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How to Start (A Poem)
23 September at 13:00 – 16:00 EDT
Saturday, Sep 23, 1-4pm
Open to all
Limited to 12 participants
“The first line of a poem is a gateway to emotions,” said Pablo Neruda. “It is the poet’s invitation to the reader to embark on an emotional journey.” This workshop will focus on starting a poem, unravelling the enigmatic question of how to even begin. I would like to extend a warm invitation to aspiring writers and poetry enthusiasts to explore the art of crafting impactful beginnings. We will delve into a myriad of first-line techniques, such as détourned imagery, evocative language, and compelling narrative situations, to help design and finesse your poetic gateway. Through interactive exercises, group discussions, and constructive feedback, participants will gain new tools to capture readers’ attention from the first word, setting the tone for the poem that follows. We will also venture into the daunting task of conceptualizing a poem before its inscription, using a variety of collaborative prompts to embark upon the vital and challenging first step together. The first step—like the first word—is the most difficult and important step on a journey. Participants are invited to bring in examples of favourite first lines. Let us go then, you and I.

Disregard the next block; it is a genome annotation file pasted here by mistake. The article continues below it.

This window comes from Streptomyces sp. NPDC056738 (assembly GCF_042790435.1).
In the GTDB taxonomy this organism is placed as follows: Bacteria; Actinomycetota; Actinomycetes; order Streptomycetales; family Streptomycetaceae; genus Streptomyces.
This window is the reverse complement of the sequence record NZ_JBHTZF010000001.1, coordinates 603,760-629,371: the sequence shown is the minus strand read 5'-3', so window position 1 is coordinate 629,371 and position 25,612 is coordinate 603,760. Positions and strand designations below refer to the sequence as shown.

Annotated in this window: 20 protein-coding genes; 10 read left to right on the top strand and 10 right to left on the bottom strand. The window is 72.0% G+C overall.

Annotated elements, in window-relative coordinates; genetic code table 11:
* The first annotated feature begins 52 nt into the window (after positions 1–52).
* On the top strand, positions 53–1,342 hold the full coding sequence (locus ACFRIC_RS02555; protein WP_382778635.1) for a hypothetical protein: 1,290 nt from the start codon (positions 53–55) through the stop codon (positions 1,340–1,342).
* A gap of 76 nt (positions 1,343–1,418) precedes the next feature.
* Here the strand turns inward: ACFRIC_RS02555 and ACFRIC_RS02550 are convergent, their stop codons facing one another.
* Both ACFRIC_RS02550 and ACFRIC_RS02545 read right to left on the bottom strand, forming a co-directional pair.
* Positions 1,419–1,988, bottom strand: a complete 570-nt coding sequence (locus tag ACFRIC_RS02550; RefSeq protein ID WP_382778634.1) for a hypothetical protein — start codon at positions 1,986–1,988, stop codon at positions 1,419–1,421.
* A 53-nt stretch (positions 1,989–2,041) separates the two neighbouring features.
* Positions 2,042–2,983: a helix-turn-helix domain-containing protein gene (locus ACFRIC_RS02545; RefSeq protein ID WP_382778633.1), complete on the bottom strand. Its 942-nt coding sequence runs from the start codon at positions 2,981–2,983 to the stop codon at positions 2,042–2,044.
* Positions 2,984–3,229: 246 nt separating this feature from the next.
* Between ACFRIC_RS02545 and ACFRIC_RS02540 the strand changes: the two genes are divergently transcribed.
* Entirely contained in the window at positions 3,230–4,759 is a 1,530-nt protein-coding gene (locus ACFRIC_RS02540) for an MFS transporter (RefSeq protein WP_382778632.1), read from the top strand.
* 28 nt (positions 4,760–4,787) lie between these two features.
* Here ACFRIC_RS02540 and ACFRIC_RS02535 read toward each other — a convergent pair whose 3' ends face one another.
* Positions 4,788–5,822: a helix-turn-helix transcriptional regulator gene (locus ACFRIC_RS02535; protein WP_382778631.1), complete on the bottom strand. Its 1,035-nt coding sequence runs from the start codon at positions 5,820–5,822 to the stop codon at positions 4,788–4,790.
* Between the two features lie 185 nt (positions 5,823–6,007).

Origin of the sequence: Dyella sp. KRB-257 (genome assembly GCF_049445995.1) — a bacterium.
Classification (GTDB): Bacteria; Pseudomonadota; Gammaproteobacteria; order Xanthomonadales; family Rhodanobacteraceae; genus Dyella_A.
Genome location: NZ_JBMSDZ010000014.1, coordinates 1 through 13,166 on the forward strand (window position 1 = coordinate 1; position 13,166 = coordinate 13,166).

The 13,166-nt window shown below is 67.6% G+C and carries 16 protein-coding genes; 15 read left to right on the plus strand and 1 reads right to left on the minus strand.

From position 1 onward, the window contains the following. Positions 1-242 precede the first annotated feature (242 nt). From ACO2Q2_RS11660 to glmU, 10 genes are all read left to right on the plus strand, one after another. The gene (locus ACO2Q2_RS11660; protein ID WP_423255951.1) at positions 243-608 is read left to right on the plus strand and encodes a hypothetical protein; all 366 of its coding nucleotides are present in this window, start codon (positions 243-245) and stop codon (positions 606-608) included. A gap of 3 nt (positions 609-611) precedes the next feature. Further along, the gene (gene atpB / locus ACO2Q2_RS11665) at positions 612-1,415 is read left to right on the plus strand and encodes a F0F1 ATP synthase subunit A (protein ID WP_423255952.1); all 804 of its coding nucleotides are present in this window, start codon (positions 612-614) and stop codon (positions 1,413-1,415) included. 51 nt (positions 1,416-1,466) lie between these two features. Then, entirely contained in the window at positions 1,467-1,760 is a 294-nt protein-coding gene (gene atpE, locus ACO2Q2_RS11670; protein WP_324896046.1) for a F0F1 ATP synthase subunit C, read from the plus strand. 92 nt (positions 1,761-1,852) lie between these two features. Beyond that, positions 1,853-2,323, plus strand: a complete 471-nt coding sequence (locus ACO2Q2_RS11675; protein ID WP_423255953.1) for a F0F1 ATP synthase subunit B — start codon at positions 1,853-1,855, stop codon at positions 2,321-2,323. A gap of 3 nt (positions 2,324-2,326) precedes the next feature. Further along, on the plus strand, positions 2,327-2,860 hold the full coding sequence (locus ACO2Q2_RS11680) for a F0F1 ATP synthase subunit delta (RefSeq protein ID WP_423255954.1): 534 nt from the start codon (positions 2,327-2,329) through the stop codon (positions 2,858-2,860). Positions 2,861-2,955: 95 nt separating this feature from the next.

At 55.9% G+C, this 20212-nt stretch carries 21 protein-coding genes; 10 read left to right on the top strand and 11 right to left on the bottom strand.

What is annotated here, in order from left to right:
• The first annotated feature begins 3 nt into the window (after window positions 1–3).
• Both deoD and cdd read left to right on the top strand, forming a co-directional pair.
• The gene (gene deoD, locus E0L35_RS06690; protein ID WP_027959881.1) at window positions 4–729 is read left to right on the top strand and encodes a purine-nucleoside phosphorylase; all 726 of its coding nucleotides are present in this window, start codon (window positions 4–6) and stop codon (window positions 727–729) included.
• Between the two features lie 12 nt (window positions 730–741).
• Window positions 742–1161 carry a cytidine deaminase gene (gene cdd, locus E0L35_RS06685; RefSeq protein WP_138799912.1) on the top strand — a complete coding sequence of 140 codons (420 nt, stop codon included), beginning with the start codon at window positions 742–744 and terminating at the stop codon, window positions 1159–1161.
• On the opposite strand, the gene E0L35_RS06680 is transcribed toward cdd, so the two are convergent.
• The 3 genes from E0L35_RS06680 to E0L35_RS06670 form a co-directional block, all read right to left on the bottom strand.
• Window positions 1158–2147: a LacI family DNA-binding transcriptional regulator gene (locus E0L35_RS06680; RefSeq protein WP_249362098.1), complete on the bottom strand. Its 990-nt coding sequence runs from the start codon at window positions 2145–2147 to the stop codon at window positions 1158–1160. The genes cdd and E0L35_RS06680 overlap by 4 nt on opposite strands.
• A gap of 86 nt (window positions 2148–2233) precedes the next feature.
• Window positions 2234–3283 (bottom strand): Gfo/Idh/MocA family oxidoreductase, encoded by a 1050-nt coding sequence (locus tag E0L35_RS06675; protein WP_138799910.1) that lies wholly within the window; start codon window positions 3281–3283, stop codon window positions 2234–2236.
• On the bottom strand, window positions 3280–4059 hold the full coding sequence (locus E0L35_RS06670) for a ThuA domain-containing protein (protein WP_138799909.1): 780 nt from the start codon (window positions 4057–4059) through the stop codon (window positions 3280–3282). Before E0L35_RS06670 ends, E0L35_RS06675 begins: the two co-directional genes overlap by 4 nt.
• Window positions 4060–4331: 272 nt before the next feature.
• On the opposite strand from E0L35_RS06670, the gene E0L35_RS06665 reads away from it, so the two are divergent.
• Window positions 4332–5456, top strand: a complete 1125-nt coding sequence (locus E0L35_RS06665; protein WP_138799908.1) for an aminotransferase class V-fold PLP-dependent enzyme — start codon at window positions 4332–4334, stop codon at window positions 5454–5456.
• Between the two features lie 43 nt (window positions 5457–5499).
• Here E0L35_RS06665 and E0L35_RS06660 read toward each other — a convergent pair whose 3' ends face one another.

Gregory Betts is an experimental poet with 11 poetry collections published in Canada, the United States, and Ireland. His books explore conceptual, collaborative, and concrete poetics. He has produced two exhaustive, prize-winning academic studies of avant-garde writing in Canada, Avant-Garde Canadian Literature: The Early Manifestations (2013) and Finding Nothing: The VanGardes, 1959-1975 (2020), both with University of Toronto Press. His most recent books include Foundry (Redfoxpress, Ireland, 2021), a collection of visual poems inspired by a font named after a 15th century poet, and The Fabulous Op (Beir Bua Press, Ireland, 2022), a collaborative epigenetic romp through the canon with Gary Barwin. He lives in St. Catharines, Ontario